But it affects it. And I’m going to go out on a limb here and say that it’s affecting painters and comic makers and sewers and other creative types as well. We’re varying our interests within an interest and it’s hard not to come down, well, hard on ourselves.

I’ll be writing a separate article about tips and tricks for writers, but if you’ve felt like me – in other words, constantly guilt-ridden over not following all the advice of writers out there – know you’re not alone. And know, just for now, that you’re perfectly wonderful and normal and you need to jump between writing projects as much as writing and life in general. Like, I don’t know, writing and professional knife-throwing. Or cliff diving. Whatevs. (Why do I assume other writers are so much more badass than I am? I write and, uh, knit. And play D&D. And wish for a cat. That’s a Friday evening for me.)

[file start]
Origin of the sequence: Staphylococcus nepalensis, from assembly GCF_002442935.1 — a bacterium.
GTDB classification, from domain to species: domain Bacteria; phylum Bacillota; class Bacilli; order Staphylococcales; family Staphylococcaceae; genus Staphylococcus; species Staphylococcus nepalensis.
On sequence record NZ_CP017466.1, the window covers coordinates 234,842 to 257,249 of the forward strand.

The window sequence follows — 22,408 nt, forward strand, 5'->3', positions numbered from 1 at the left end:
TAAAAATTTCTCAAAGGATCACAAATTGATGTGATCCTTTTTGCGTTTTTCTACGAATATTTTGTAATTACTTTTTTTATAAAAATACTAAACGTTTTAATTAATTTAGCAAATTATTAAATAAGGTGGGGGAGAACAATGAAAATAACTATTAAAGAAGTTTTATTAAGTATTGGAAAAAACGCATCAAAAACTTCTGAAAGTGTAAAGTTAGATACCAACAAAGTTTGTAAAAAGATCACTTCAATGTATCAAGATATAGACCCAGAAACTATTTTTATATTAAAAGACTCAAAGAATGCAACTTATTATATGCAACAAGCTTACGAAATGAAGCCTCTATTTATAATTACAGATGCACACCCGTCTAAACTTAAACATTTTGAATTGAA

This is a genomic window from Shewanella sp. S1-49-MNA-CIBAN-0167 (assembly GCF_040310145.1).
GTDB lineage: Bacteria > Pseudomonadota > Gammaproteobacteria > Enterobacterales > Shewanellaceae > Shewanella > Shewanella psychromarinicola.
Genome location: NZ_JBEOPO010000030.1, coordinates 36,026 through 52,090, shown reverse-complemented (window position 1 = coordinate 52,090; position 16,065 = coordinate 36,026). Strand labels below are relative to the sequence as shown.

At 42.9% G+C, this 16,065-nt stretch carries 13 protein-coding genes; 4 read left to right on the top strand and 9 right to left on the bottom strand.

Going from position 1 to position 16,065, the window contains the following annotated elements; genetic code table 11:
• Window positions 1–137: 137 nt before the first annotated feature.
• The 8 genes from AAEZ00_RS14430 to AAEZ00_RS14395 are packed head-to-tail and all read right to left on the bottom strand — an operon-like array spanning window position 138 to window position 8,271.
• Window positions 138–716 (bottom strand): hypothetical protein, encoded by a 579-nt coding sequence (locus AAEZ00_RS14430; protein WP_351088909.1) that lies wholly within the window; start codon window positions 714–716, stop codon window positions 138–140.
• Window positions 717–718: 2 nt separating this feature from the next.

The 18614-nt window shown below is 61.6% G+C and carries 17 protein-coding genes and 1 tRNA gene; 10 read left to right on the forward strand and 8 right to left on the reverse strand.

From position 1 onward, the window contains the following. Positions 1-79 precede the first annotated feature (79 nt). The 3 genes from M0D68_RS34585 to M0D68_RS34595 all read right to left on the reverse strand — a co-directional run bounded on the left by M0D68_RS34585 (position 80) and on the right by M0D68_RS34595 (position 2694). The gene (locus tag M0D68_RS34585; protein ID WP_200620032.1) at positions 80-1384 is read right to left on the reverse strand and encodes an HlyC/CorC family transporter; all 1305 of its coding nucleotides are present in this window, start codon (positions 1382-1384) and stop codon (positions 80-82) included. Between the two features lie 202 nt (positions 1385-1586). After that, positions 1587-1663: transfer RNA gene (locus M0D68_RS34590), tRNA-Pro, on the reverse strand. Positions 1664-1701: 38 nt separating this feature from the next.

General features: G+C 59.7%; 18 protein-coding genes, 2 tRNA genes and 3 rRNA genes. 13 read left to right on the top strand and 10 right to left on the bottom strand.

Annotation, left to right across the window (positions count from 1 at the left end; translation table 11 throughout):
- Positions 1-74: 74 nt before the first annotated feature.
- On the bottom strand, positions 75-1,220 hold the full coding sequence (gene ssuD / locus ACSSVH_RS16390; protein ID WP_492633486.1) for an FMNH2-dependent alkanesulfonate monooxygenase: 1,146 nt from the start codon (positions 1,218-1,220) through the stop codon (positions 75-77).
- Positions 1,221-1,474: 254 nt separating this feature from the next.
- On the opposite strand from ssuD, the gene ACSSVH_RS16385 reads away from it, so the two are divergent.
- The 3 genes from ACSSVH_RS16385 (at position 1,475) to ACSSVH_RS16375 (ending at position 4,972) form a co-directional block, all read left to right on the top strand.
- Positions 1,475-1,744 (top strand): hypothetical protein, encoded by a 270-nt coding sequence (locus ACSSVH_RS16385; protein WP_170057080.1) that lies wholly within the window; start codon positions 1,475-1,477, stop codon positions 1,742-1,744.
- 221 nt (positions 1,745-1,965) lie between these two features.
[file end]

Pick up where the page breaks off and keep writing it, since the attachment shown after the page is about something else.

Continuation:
I always eat alone; Stories of Adulthood

Correct me if I’m wrong, but if you’re single, roommate or no, you probably eat alone the majority of the time.

I do. And have, for nearly the past decade. Except on dates, the few occasions I eat with my brother while we watch Youtube, and the rare all-family dinner, I eat alone. I eat breakfast in the car on the way to work on in front of my computer. I eat lunch either in my car during the work day or also in front of my computer. I eat dinner…the same way. See above.

I never really thought about it, to be honest. I mean, food’s food, right?

Then I went to Korea, where food and community and bonding are tightly twisted and knotted together, leading to taboos for eating alone. There’s a whole Korean drama about a woman who finds an eating pal because she loves to eat and can’t eat in restaurants alone. I mean, we don’t really do that in America, either, but it wouldn’t be that big of a deal.